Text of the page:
Yemen is facing a worsening humanitarian situation which could destabilize the country’s gains on the political front, a senior United Nations relief official warned today, noting that half of the country’s 24 million people are in need of assistance.
“There will be no political transition if we don’t deal with the humanitarian situation,” Ismail Ould Cheikh Ahmed, the UN Resident and Humanitarian Coordinator for Yemen, told a news conference in Geneva.
Yemen has been undergoing a democratic transition led by President Abdrabuh Mansour Hadi, who came to power in a February 2012 election. A major milestone was achieved in March of this year with the opening of the national dialogue conference that will feed into a constitution-making process and pave the way for general elections in 2014.
While the political transition is on track, Mr. Ould Cheikh Ahmed warned that this process could “collapse” unless the “dramatic” humanitarian situation is addressed.
According to the Humanitarian Coordinator, 10 million people in Yemen are in need of food aid, of which about 5 million were faced with acute food shortage; 6 million people do not have access to health care; and 1 million children are facing malnutrition, with some 150,000 of them facing the risk of death due to acute malnutrition.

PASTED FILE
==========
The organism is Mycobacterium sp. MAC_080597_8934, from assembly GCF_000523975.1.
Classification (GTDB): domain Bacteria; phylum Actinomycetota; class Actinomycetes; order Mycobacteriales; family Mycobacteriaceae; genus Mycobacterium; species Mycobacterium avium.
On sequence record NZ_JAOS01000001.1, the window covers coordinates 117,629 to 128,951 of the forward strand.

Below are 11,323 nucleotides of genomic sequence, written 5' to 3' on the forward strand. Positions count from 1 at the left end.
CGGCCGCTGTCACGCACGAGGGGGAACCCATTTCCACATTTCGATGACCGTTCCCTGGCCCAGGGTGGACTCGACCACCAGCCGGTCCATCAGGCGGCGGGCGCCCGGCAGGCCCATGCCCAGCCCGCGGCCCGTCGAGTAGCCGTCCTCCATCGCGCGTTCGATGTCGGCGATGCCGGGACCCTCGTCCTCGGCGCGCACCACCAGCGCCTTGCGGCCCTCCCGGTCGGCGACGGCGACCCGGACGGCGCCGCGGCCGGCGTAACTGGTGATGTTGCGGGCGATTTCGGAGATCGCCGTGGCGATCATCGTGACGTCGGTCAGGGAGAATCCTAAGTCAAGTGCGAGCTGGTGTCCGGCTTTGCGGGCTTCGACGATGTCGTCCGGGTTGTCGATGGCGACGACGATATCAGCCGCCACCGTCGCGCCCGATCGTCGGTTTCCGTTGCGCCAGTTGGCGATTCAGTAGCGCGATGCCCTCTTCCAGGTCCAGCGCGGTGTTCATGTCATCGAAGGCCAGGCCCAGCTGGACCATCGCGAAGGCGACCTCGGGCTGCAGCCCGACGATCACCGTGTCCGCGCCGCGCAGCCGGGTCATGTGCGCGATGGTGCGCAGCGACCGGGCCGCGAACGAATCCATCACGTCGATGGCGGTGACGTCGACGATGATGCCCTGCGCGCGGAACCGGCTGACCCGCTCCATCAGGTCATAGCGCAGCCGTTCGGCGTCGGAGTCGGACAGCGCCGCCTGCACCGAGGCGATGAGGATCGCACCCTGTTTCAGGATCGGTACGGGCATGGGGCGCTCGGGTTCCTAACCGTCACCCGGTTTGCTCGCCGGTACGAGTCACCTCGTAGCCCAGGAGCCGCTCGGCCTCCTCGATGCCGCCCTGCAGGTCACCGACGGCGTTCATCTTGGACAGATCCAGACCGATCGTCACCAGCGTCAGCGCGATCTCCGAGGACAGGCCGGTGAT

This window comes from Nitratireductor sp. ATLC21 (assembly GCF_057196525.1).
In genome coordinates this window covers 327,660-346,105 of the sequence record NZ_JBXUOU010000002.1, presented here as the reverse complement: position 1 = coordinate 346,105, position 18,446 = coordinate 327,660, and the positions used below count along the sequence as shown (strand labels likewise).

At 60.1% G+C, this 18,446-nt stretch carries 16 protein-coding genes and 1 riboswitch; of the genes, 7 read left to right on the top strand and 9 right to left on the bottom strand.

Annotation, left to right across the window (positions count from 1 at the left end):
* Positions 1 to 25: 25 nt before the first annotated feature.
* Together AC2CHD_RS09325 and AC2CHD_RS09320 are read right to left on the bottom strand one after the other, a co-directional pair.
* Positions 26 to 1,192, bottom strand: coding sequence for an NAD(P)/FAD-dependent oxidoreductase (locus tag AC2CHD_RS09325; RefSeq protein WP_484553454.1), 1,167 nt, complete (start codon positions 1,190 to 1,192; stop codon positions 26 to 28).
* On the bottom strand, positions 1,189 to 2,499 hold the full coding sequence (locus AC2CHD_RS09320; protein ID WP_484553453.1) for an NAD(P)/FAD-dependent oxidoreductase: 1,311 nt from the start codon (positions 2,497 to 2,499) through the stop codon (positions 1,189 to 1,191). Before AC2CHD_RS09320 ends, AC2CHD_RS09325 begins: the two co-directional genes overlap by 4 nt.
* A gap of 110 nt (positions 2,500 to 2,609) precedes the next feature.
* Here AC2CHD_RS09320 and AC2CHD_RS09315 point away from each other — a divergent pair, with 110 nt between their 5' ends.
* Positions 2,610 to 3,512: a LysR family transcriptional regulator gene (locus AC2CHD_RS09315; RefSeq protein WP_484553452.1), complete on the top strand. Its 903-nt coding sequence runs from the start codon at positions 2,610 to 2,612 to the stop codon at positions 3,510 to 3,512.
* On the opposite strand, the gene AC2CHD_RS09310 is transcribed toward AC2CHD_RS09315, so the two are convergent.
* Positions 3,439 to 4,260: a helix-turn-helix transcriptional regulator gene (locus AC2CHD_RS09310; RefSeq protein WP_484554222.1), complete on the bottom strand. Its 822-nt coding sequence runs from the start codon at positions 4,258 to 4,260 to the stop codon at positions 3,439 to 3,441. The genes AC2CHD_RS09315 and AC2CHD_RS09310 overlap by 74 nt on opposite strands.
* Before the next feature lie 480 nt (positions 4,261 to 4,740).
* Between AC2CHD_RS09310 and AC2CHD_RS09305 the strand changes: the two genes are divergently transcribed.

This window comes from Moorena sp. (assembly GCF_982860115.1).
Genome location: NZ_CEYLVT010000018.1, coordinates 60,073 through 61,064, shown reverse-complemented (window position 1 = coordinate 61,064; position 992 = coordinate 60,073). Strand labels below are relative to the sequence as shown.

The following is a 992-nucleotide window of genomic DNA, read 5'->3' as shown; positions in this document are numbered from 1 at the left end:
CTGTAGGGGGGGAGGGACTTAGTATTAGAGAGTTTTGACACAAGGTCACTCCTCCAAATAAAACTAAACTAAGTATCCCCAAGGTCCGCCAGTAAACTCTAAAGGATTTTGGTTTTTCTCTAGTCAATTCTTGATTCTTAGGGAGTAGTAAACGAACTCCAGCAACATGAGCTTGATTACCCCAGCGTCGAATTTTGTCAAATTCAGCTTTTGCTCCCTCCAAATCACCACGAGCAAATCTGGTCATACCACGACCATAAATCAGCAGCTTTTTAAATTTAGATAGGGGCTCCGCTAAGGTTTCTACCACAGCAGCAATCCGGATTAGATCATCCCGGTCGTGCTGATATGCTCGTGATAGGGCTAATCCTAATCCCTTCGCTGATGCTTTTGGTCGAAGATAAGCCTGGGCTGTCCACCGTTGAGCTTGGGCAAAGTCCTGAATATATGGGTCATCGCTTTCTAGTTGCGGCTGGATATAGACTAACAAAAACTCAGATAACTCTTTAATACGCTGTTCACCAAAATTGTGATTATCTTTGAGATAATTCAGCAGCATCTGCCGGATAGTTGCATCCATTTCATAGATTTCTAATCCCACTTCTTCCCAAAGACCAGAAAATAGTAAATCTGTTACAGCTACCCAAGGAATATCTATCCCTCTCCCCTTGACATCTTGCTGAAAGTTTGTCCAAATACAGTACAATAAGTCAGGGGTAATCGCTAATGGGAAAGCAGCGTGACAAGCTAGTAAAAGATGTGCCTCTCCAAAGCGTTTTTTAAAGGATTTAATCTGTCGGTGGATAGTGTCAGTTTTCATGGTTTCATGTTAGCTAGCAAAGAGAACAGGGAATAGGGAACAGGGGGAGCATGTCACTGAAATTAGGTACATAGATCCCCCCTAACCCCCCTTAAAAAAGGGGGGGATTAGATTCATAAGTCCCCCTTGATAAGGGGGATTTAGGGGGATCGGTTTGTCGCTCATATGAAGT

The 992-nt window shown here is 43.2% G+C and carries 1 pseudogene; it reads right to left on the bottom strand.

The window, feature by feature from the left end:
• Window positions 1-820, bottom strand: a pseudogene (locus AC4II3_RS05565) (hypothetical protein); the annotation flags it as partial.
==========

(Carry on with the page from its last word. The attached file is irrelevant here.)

The country is also grappling with over 340,000 internally displaced persons (IDPs), most of them uprooted from their homes due to fighting in the north and south of the country, he said. In addition, some 25,000 migrants – mainly from Ethiopia – are also facing various hardships, with a large number falling victim to violence and other inhuman treatment by human traffickers. Other problems include gender-based violence and the recruitment of children by armed groups.
The international humanitarian community has sought $716 million for the Yemen Humanitarian Response Plan to provide emergency and early recovery assistance to 7.7 million of the country’s most vulnerable. However, the plan is so far only 28 per cent funded.
“We are still in need of major assistance if we would like to deal with this situation, which as I said, in my view, is quite dramatic,” said Mr. Ould Cheikh Ahmed.
Humanitarian agencies would like to provide water and sanitation for 3 million people inside Yemen; food for over 7 million; and health care services for 4.2 million. The state of malnutrition is “extremely grave,” he stressed, adding that UN agencies are targeting 700,000 children this year for nutrition interventions.
In addition, agencies are aiming to assist 622,000 children to receive education and provide services for 1.4 million people in terms of protection services, including 500,000 children.